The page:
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Über dieses Buch

In general, distributed systems can be classified into Distributed File Systems (DFS) and Distributed Operating Systems (DOS). The survey which follows distinguishes be­ tween DFS approaches in Chapters 2-3, and DOS approaches in Chapters 4-5. Within DFS and DOS, I further distinguish "traditional" and object-oriented approaches. A traditional approach is one where processes are the active components in the systems and where the name space is hierarchically organized. In a centralized environment, UNIX would be a good example of a traditional approach. On the other hand, an object-oriented approach deals with objects in which all information is encapsulated. Some systems of importance do not fit into the DFS/DOS classification. I call these systems "closely related" and put them into Chapter 6. Chapter 7 contains a table of comparison. This table gives a lucid overview summarizing the information provided and allowing for quick access. The last chapter is added for the sake of completeness. It contains very brief descriptions of other related systems. These systems are of minor interest or do not provide transparency at all. Sometimes I had to assign a system to this chapter simply for lack of adequate information about it.

Inhaltsverzeichnis

Frontmatter

Chapter 1. Introduction

Abstract
This book is yet another survey of distributed systems.1 However, I believe that this approach is novel. For one thing, I have tried, to the best of my knowledge, to include the majority of the distributed file and operating systems presently in existence or of historical interest. For another, the approach is encyclopedic. Each system is described independently. A description of both the main goal and the pros and cons (advantages and disadvantages) of each system enables the reader to decide whether or not a system is of interest to him or her.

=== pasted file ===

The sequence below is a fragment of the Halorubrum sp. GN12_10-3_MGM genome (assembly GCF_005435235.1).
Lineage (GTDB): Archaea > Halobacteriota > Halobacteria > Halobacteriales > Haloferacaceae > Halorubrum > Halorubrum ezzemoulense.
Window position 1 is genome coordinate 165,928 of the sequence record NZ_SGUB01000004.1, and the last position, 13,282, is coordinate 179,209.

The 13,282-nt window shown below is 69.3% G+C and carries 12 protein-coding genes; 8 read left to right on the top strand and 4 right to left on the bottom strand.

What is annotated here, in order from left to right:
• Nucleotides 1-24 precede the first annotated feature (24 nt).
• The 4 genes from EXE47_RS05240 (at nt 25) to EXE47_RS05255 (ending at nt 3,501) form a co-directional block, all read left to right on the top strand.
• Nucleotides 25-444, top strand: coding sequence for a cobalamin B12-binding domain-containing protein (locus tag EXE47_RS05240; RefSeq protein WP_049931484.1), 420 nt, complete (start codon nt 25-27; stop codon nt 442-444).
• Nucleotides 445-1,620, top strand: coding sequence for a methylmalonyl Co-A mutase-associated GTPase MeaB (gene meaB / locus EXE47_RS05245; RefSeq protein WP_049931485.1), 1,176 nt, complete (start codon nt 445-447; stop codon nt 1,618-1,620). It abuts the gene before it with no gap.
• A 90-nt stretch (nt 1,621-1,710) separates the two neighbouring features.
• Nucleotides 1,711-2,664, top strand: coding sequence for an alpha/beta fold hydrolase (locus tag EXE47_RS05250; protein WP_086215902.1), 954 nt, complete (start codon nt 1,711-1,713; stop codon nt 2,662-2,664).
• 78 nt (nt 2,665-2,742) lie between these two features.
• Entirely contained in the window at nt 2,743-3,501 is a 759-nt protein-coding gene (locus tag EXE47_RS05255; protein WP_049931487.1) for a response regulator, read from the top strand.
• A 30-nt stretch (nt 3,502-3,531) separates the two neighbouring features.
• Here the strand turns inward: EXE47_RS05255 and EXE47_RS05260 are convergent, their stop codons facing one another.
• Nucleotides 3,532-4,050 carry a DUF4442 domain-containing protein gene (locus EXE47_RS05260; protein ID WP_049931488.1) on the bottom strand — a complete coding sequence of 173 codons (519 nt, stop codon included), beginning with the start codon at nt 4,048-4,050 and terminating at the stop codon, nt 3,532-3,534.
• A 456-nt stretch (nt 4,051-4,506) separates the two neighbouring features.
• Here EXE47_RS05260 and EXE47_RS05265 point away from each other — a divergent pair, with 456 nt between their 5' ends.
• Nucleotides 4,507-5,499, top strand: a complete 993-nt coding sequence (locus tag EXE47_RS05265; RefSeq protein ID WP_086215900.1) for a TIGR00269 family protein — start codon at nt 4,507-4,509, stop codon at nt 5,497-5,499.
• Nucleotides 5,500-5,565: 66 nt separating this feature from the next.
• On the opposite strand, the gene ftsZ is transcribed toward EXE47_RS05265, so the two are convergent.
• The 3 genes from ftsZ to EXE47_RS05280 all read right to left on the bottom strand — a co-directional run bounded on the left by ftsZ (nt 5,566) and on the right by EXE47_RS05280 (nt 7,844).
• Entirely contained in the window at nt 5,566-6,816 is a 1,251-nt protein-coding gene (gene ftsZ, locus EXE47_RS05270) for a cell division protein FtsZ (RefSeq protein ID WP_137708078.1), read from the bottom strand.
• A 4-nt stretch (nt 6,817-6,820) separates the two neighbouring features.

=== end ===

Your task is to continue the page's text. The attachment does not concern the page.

Uwe M. Borghoff

Chapter 2. Traditional Distributed File Systems

Abstract
The primary purpose of Alpine (known within Xerox as Research Alpine or rAlpine) is to store database files. Its secondary goal is to provide transparent access to ordinary files, such as documents, programs, and the like.
Uwe M. Borghoff

Chapter 3. Object-Oriented Distributed File Systems

Abstract
The DOMAIN system is mainly a distributed file system where an object-oriented approach is taken. It is a commercial product of Apollo Computers, Inc., that connects personal workstations and server computers. All processors transparently share a common network-wide virtual memory system that allows groups of users to share programs, files and peripherals.
Uwe M. Borghoff

Chapter 4. Traditional Distributed Operating Systems

Abstract
Accent is a successor to the RIG system (Sect. 8.54), a message-based network access machine. It tries to solve the problems of transparent access, failure notification, protection and access to large objects (for example files) with low message overhead. Also, it provides location and failure transparency.
Uwe M. Borghoff

Chapter 5. Object-Oriented Distributed Operating Systems

Abstract
Alpha is a non-proprietary operating system for providing system and mission level resource management in large, complex, distributed real-time systems. The most demanding examples of such systems are always found first in military contexts (such as combat platform mission management and battle management), but similar needs subsequently arise in aerospace (such as space stations, autonomous exploration vehicles, and air traffic control) and civilian industry (such as factory automation, telecommunications, and OLTP).
Uwe M. Borghoff

Chapter 6. Closely Related Systems

Abstract
Athena is a joint project of the Massachusetts Institute of Technology (MIT), DEC and IBM to explore the potential uses of advanced computer technology in the university curriculum.
Uwe M. Borghoff

Chapter 7. Table of Comparison

Abstract
The table of comparison is given to summarize and compare the systems discussed. It should be viewed carefully, since in certain ways any categorized comparison can be misleading. However, this way an easy-to-read overview may be obtained. The table provides quick access to a large amount of highly condensed information. The entries are organized according to the criteria used to describe the systems. Sometimes, a similar issue or a comparable feature for an entry have been implemented. I mark this with a special symbol ‘+’. Entries put in brackets indicate an issue not yet implemented but planned, or indicate an optional feature.
Uwe M. Borghoff

Chapter 8. Related Projects

Abstract
In this chapter I present a list of related projects which are not described in the survey. The list contains a short description of and at least a main reference to each project.
Uwe M. Borghoff

Backmatter

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